Rumpus: Did you grow up in a very artistic family?

Sakugawa: No. I mean, my parents, they were never against me pursuing creative things, but I don’t think they necessarily were consciously fostering it. I guess the best thing they did was that they just sort of let me do whatever I wanted. But neither of my parents particularly like to do creative things as far as writing or drawing goes. I keep hearing that my grandmother was drawing when she was younger, but other than that, I feel like my desire to make art, it kind of came out of nowhere. And maybe it came out of also me being a very introverted, shy person. So I read a lot of books and maybe that fed my imagination.

Rumpus: You grew up in Orange County, but both your parents are from Japan. Did you go there a lot as a kid?

Sakugawa: I did. I probably went five or six times during my childhood, up until high school. Most of my relatives are in Japan, basically. I haven’t been back in about over seven years now, but I think every time I go to Japan, it feels like going home in some way, even though it’s not the country I was born in. Even though I’m not the most proficient at Japanese, it’ll always be a very familiar, internal language to me over English. I definitely don’t ever want to live there full-time.

Rumpus: Why not?

Sakugawa: Well, I feel like, one, I’m too Americanized in my way of thinking to feel like I would really fit into Japan. Also, I just feel like my Japanese language skills aren’t good enough to, say, work in a Japanese work environment, and I really don’t want to teach English again. (Laughs) I did that once.

Rumpus: How was it?

Sakugawa: You know, I wasn’t very good at it, so I’m okay not doing it again. I think it’s just always that struggle between the more individualistic attitude of Americans versus the more community-oriented attitude of Japan. There are definitely pluses and minuses to both worldviews, but I just feel like I see myself just struggling with fitting into Japanese society.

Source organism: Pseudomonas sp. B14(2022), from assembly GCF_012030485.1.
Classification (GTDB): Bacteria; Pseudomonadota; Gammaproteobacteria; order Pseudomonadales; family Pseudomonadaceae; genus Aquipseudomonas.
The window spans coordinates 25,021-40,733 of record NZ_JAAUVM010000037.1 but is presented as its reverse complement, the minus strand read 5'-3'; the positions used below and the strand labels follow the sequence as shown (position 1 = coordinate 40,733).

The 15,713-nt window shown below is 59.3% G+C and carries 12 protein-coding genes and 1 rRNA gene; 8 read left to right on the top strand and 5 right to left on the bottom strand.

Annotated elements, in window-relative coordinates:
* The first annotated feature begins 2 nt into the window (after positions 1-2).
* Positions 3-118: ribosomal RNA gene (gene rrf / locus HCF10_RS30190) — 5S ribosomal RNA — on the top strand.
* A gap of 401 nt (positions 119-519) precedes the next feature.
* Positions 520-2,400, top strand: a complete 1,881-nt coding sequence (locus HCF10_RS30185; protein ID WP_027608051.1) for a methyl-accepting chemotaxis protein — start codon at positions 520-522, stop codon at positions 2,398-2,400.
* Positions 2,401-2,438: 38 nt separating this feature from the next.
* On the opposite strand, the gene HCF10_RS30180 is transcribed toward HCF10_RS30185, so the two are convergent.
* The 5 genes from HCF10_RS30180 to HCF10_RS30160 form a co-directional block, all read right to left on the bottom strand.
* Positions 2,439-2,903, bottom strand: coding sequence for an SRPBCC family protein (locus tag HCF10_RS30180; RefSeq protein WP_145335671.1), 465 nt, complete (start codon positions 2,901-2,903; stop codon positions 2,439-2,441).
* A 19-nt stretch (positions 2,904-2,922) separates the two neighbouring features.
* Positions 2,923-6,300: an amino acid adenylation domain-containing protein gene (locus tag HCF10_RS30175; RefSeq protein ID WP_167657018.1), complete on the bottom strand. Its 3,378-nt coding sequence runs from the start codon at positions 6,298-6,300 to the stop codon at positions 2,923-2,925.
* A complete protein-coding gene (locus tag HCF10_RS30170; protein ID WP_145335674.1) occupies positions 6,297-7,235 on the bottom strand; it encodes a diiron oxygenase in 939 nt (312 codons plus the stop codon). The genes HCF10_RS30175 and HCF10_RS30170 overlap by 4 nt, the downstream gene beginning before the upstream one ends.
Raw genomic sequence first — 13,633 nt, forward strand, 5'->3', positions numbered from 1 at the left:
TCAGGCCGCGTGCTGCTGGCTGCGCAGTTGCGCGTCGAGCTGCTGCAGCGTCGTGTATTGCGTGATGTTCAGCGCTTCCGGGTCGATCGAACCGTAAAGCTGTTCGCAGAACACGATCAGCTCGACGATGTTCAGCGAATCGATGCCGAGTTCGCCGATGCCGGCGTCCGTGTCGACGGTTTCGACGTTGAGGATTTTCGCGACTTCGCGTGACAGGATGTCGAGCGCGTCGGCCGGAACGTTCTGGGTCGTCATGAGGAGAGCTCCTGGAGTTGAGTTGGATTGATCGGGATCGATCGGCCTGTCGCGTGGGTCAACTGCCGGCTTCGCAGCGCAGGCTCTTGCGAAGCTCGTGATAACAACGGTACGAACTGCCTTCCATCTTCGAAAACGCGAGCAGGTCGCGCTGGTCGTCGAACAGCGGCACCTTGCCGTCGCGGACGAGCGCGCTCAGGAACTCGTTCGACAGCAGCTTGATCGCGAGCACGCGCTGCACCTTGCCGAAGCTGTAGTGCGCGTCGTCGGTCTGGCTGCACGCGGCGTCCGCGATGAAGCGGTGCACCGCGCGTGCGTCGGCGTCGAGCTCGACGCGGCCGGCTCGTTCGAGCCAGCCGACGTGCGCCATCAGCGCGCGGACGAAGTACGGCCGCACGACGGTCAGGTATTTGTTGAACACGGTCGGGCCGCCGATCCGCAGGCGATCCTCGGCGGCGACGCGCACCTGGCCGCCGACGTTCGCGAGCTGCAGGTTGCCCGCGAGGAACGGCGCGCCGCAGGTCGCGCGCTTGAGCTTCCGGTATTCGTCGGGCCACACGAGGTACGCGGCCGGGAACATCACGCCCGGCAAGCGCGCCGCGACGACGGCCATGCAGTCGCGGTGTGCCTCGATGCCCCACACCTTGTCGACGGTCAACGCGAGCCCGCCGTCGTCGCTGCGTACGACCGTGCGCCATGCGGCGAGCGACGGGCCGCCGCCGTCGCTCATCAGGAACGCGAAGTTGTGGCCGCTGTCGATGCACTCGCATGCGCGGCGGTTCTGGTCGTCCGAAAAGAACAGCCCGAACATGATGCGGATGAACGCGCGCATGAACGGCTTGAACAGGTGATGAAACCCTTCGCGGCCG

Rumpus: When you are there, do people usually assume that you are from Japan, or can they tell that you are American and treat you like you’re American?

Sakugawa: When I was in Japan for a year, the last time I was there and I was teaching English, towards the end, my Japanese actually improved a lot, so I was able to pass as a Japanese person. But I feel like if I were to go there right this moment, I think people could tell by the clothes I wear, even the way I carry myself, I think. It’s like how when we see European tourists, you know—

Rumpus: You can tell from their shoes—

Sakugawa: Exactly! You can just instantly tell.

Part 2 >>

 

*This article was originally published on The Rumpus on September 18, 2015.

 

© 2015 Mia Nakaji Monnier

art artist book bunnies comic identity ikebana illustrator meditation monsters rumpus Yumi Sakugawa